Every year, I wait for the first warm rainy night in April, excited as a kid anticipating Santa Claus. That’s because this is the night of the annual salamander migration. Under the cover of rainy darkness, salamanders come out of the forest en masse and crawl to wetlands and small ponds to breed. It’s the one night of the year when I get to see these ancient creatures doing what they have done for millions of years.
I recruit a team of hardy souls and go to a spot where a road bisects woods and wetland. Salamanders have no choice but to cross. The traffic is light, but even a few cars can cause a lot of carnage. Flashlights in hand, we patrol the road, look for small waggling objects, and deliver them quickly to the other side. We identify and count the species we see— Jefferson, spotted, four-toed, red-backed, plus spring peepers and wood frogs. On a good night, we may find 20 or more in an hour.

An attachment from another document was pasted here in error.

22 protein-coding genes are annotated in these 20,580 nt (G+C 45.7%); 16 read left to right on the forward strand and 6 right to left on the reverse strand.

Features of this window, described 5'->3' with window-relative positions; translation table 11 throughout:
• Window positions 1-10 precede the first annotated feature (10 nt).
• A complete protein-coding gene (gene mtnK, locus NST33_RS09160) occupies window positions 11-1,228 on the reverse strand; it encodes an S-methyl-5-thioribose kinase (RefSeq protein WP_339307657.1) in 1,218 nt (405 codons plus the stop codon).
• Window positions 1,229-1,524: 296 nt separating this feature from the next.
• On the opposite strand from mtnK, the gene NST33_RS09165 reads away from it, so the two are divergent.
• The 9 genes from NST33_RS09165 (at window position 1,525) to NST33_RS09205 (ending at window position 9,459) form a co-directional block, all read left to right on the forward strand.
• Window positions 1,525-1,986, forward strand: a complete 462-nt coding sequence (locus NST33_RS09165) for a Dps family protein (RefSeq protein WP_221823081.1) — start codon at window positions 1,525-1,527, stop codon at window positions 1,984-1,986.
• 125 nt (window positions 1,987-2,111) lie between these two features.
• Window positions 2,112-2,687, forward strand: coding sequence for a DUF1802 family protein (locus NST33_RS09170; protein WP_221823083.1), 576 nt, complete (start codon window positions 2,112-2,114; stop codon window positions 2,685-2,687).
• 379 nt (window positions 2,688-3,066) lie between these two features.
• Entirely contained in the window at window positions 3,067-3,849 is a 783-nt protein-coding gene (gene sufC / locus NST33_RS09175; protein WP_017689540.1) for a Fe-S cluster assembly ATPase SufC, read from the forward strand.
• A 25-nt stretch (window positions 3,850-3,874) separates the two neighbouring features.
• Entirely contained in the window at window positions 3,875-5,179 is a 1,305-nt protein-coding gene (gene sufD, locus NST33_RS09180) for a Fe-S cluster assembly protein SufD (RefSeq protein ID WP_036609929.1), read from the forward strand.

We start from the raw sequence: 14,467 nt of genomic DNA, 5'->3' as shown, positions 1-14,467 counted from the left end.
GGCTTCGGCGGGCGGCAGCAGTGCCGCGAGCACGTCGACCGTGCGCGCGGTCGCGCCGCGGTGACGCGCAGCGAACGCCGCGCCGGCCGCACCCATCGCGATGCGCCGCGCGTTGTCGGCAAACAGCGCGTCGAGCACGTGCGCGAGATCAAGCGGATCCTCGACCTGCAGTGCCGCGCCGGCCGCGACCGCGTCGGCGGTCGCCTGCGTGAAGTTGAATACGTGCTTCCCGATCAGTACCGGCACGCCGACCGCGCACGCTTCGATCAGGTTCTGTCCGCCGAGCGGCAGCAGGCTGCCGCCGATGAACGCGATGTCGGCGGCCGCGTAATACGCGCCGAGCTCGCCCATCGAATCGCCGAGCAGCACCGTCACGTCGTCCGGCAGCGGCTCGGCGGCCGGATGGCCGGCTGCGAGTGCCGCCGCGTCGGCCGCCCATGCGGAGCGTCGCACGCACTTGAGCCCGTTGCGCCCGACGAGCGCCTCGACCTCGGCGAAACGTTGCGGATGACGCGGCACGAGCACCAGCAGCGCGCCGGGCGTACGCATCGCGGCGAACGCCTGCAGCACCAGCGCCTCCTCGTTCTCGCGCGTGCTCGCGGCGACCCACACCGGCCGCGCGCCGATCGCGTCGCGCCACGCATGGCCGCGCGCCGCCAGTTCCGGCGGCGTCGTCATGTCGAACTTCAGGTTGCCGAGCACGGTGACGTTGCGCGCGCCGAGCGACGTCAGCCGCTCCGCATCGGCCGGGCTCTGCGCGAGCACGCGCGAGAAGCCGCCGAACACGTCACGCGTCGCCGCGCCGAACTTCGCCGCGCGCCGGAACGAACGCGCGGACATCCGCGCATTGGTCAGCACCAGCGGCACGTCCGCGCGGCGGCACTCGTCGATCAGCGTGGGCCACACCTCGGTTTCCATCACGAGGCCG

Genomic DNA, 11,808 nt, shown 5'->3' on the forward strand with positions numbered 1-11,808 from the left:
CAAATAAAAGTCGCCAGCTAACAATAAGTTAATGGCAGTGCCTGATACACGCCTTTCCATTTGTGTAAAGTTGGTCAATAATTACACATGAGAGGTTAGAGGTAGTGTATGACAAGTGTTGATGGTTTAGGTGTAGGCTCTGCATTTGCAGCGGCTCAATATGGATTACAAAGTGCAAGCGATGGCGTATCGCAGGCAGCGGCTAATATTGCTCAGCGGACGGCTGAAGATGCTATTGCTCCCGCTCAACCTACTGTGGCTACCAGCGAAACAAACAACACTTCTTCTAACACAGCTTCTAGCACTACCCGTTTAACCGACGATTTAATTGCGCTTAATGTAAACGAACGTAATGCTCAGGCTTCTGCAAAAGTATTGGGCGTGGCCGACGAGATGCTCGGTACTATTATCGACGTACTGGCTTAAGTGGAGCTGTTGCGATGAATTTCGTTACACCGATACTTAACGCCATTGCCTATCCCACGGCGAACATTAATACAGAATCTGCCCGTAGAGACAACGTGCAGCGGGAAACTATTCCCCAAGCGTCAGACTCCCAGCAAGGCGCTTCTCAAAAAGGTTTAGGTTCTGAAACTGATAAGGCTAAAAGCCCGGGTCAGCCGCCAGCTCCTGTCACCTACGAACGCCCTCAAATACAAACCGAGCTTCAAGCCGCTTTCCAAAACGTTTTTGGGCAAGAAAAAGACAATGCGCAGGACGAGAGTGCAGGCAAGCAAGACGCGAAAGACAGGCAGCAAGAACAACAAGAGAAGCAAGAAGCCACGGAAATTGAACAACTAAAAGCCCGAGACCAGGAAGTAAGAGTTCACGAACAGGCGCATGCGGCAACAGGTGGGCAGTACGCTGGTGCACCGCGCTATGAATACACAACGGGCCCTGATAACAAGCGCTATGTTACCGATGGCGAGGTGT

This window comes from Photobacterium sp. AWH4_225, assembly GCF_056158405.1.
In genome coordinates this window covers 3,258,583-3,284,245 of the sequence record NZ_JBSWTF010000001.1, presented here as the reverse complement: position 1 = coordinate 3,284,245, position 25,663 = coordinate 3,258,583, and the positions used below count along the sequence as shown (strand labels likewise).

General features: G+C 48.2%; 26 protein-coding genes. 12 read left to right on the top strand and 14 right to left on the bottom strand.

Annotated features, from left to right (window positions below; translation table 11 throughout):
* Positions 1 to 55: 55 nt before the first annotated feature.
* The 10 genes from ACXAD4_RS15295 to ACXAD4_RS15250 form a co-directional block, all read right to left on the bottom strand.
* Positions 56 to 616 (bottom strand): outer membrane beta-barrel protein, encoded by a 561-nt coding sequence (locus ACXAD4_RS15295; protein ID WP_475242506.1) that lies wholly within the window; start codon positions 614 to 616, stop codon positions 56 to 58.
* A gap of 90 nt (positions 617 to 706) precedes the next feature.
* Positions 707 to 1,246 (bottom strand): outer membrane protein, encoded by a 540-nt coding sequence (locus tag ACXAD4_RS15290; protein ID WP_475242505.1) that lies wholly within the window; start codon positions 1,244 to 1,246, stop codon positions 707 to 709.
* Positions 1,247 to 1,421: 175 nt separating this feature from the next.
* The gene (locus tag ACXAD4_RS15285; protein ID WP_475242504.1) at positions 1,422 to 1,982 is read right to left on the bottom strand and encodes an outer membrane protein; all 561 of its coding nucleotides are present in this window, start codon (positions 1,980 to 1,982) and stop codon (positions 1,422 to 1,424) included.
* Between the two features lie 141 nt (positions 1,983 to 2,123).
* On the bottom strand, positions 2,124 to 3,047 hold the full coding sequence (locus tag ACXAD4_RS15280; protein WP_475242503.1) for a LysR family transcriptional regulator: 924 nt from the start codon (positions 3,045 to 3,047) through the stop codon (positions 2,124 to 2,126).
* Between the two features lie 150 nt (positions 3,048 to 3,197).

Except this year… the only salamanders I get to see are the ones on this page. That’s because there have been no steady early evening rains, only rain after midnight (and I’m not crazy enough to trade sleep for rain and amphibians). Salamanders have crossed into a new season, and I’ll have to wait a whole year to see them again.